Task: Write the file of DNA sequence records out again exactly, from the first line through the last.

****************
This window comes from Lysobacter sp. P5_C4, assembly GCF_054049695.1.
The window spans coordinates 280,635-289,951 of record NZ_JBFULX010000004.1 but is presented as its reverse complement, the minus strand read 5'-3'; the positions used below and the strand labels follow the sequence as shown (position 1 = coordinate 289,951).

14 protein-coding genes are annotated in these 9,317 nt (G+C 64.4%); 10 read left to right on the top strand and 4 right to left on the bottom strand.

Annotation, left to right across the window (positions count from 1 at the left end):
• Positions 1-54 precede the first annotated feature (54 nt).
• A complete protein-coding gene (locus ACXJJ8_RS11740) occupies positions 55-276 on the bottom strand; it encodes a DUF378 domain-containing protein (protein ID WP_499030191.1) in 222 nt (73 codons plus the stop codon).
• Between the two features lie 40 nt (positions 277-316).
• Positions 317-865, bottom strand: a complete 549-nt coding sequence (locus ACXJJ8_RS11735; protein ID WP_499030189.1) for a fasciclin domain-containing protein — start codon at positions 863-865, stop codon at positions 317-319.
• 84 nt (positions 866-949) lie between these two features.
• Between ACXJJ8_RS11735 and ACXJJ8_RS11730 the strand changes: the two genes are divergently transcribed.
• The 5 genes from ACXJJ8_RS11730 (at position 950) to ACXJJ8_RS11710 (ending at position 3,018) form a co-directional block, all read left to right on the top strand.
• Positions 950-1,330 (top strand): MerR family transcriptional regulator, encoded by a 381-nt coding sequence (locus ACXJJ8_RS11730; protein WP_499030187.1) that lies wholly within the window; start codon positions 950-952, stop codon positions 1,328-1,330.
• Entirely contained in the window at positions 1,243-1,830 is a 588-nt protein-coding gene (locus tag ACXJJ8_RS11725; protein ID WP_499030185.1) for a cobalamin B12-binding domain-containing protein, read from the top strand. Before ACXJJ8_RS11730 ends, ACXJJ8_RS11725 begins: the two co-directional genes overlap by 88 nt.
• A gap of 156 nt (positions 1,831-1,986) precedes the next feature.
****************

This window comes from Lysobacter sp. P5_C4, assembly GCF_054049695.1.
The window spans coordinates 280,635-289,951 of record NZ_JBFULX010000004.1 but is presented as its reverse complement, the minus strand read 5'-3'; the positions used below and the strand labels follow the sequence as shown (position 1 = coordinate 289,951).

14 protein-coding genes are annotated in these 9,317 nt (G+C 64.4%); 10 read left to right on the top strand and 4 right to left on the bottom strand.

Annotation, left to right across the window (positions count from 1 at the left end):
• Positions 1-54 precede the first annotated feature (54 nt).
• A complete protein-coding gene (locus ACXJJ8_RS11740) occupies positions 55-276 on the bottom strand; it encodes a DUF378 domain-containing protein (protein ID WP_499030191.1) in 222 nt (73 codons plus the stop codon).
• Between the two features lie 40 nt (positions 277-316).
• Positions 317-865, bottom strand: a complete 549-nt coding sequence (locus ACXJJ8_RS11735; protein ID WP_499030189.1) for a fasciclin domain-containing protein — start codon at positions 863-865, stop codon at positions 317-319.
• 84 nt (positions 866-949) lie between these two features.
• Between ACXJJ8_RS11735 and ACXJJ8_RS11730 the strand changes: the two genes are divergently transcribed.
• The 5 genes from ACXJJ8_RS11730 (at position 950) to ACXJJ8_RS11710 (ending at position 3,018) form a co-directional block, all read left to right on the top strand.
• Positions 950-1,330 (top strand): MerR family transcriptional regulator, encoded by a 381-nt coding sequence (locus ACXJJ8_RS11730; protein WP_499030187.1) that lies wholly within the window; start codon positions 950-952, stop codon positions 1,328-1,330.
• Entirely contained in the window at positions 1,243-1,830 is a 588-nt protein-coding gene (locus tag ACXJJ8_RS11725; protein ID WP_499030185.1) for a cobalamin B12-binding domain-containing protein, read from the top strand. Before ACXJJ8_RS11730 ends, ACXJJ8_RS11725 begins: the two co-directional genes overlap by 88 nt.
• A gap of 156 nt (positions 1,831-1,986) precedes the next feature.